On the day they arrive in Edinburgh to hand off the casket, they are brutally attacked. An attack that sends Rinette into labor and a delivery that almost costs her life. When Rinette wakes she finds herself a widow and new mother, and in the middle of some sort of super secret spy thriller. People are after her secrets and no one cares whether they have to take lives to get them.

Rinette can now think of nothing but finding her husband’s killer. And now that she is a widow, her “protectors” are back on her case. So, she makes a deal with the new queen. She will only relinquish the silver casket after her husband’s murderer is found, and if she is allowed to retain her estate and her status as a single woman.

As time goes on her husband’s killer remains undiscovered, and her family more anxious. Mary forces Rinette to give up the casket, and she agrees. But when she goes to retrieve it, it is no longer in its hiding spot. So the queen reneges on the whole deal, and Rinette is left without justice and with a husband she never wanted.

Fast forward some time spent in a small portion of hell. Rinette finds a way to run from her husband back to her estate, and for a time is content. Until one day fortune steps on her door in the shape of Nico De Clerac, who was also a member of the court of both Queen Marys. With him is a message from the queen, and a chance at a better life and a new love.

I will admit, this particular brand of book is a bit outside the realm of my everyday reading habits. Not a bad book though, not bad at all. The writing is well done, the story line complex and intriguing. And you can tell, without reading the foreword and reader’s guide at the end, that the author really did her homework. Woven into this story is just the right amount of actual historical fact. Heck, even the silver casket is based on a real item that you can still find in a museum.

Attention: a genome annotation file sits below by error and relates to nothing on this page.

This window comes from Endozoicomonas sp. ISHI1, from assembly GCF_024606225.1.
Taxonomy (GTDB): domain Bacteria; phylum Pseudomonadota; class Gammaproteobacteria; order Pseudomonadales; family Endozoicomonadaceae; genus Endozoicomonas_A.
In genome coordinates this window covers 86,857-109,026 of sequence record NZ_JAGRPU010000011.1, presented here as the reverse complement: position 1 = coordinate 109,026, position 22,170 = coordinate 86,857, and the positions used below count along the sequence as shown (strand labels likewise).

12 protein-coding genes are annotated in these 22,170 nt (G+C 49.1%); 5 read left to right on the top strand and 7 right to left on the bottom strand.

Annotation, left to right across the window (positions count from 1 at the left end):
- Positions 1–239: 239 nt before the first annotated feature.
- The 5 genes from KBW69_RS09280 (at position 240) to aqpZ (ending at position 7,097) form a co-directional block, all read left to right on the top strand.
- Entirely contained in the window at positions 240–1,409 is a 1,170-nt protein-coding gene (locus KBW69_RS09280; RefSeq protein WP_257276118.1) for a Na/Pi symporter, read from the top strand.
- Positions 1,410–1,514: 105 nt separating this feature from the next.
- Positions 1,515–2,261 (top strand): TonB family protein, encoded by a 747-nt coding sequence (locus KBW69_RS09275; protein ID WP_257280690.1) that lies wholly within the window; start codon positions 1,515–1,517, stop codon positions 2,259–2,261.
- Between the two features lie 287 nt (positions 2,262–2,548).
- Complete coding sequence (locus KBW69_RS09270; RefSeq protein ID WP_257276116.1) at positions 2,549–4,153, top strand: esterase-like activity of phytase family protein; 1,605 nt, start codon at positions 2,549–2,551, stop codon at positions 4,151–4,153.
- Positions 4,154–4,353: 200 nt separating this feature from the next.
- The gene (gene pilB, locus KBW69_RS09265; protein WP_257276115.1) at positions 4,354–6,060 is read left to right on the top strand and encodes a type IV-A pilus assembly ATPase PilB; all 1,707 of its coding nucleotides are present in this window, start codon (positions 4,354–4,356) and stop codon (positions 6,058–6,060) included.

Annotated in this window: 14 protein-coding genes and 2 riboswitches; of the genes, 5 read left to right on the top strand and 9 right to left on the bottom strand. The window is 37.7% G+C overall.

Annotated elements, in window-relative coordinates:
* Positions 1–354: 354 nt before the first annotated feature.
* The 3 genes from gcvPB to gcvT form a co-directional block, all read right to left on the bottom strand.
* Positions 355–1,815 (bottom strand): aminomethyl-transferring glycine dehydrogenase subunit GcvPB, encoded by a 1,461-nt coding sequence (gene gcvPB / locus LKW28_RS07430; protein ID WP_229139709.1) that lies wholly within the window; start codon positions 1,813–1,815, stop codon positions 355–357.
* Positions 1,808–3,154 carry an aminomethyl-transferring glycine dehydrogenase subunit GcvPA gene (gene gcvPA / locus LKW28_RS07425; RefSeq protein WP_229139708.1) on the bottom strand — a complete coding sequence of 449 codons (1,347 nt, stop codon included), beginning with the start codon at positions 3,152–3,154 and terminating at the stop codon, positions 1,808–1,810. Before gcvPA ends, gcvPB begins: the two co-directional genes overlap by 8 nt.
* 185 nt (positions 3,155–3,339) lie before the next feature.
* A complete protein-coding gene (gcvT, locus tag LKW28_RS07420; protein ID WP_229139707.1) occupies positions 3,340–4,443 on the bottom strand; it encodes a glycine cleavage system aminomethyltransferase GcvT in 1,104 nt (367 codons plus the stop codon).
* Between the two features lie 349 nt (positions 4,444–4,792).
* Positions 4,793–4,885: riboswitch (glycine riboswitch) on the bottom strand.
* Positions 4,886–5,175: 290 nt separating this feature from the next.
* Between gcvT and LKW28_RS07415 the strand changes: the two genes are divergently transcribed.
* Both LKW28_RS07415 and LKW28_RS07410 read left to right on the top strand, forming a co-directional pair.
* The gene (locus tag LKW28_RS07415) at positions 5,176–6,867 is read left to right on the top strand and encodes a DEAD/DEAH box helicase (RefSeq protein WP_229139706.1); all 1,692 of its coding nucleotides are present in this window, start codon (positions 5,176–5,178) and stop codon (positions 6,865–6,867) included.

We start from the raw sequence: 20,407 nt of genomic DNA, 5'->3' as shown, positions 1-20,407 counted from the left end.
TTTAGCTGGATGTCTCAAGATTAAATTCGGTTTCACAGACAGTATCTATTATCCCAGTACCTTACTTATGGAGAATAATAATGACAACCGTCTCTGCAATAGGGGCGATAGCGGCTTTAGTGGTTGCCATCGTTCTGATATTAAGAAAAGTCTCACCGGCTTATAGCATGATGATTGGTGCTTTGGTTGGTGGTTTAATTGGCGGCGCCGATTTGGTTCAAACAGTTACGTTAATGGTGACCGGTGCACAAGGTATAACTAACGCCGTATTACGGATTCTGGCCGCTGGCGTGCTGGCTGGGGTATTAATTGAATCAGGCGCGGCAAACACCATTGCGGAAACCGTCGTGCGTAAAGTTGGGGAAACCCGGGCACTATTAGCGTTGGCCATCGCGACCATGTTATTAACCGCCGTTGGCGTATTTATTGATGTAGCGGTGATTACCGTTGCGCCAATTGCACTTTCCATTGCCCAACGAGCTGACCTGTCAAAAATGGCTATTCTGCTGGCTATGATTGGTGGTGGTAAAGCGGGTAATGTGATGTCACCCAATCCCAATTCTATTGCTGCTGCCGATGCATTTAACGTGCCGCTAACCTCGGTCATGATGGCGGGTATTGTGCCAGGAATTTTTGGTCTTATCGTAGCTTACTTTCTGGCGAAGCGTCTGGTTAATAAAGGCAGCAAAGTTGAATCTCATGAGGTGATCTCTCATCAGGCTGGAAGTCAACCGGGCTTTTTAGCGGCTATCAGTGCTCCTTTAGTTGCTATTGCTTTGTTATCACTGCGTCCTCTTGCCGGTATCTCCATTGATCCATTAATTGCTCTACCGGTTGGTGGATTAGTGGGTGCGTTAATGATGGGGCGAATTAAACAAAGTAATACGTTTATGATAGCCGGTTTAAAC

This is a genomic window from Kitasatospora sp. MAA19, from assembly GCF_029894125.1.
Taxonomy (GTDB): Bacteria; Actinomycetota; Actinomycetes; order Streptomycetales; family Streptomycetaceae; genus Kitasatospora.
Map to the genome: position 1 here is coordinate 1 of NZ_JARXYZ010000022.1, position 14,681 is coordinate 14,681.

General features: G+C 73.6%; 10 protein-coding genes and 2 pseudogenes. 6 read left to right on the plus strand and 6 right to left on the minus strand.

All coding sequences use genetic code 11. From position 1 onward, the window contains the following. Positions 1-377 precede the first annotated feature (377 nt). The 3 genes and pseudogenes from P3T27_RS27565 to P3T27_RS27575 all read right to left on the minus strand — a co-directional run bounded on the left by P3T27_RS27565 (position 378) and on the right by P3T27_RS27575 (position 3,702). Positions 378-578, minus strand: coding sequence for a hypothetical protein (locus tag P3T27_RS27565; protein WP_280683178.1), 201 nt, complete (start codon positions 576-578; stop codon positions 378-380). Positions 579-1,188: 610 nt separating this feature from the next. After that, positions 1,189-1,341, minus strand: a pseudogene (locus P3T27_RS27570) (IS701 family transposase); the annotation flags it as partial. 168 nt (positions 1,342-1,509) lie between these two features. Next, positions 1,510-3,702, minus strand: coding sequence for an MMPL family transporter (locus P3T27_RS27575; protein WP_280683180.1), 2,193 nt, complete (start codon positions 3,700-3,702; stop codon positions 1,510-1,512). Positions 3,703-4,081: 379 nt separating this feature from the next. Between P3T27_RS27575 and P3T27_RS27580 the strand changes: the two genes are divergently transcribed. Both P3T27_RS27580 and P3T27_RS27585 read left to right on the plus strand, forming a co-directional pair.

Notable Scene:

“Are you here to spy on me Nico?”

“No. I want to stay because I feel stillness and peace here.”

I looked into his eyes and I knew what he was going to say and I wanted him to say it and I was terrified he was going to say it.

“And because I love you,” he said very gently. “Surely you know that? I want a few days with you, here at Granmuir—it may be all I will ever have.”

My heart stopped.

“Oh, no,” I said. “Nico, no. Please, no.”

He let go of my arms and lifted his hands away from me. “What, do you think I am asking you for anything? I am not, other than perhaps your presence, or a chance to look at the sea with you and talk a little. And you need not so that, even, if it does not please you. My precious soul, my love, to breathe the same air that you are breathing will be enough.”

I started to cry, as much like a child as Màiri or Kitte. I could not help myself, and I put my hands up to cover my face so he could not see how contorted it was. “It pleases me,” I managed to choke out. “I am glad you are here and I want you to stay, if we can…if we can…keep apart from each other. To simply look at the sea and talk with you sounds like heaven.”

FTC Advisory: Penguin/New American Library provided me with a copy of The Flower Reader. No goody bags, sponsorships, “material connections,” or bribes were exchanged for my review.

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One Response to “Review: The Flower Reader by Elizabeth Loupas

  1. Midnyte ReaderNo Gravatar

    I really do like Historical Fiction even though I haven’t read it in a while. I have never heard of floromancy before. This book does sound very detailed in the intricacies of court politics.